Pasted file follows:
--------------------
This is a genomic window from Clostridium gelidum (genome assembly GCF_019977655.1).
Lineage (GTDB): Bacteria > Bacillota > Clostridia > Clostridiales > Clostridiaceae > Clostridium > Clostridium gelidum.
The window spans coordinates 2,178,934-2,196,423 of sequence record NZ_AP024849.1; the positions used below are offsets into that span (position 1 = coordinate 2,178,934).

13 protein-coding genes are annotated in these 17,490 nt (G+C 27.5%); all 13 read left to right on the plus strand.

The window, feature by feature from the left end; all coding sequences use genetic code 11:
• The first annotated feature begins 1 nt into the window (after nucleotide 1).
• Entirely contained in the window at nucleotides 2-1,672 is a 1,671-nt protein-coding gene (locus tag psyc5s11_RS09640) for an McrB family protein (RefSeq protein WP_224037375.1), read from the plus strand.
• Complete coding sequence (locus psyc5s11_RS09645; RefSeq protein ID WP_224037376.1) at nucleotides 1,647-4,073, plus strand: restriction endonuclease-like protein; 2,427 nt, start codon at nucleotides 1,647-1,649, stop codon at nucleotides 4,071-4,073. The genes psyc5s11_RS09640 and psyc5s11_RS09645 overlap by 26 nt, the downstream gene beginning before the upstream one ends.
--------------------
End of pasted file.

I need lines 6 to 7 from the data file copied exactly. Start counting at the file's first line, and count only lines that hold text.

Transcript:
• The first annotated feature begins 1 nt into the window (after nucleotide 1).
• Entirely contained in the window at nucleotides 2-1,672 is a 1,671-nt protein-coding gene (locus tag psyc5s11_RS09640) for an McrB family protein (RefSeq protein WP_224037375.1), read from the plus strand.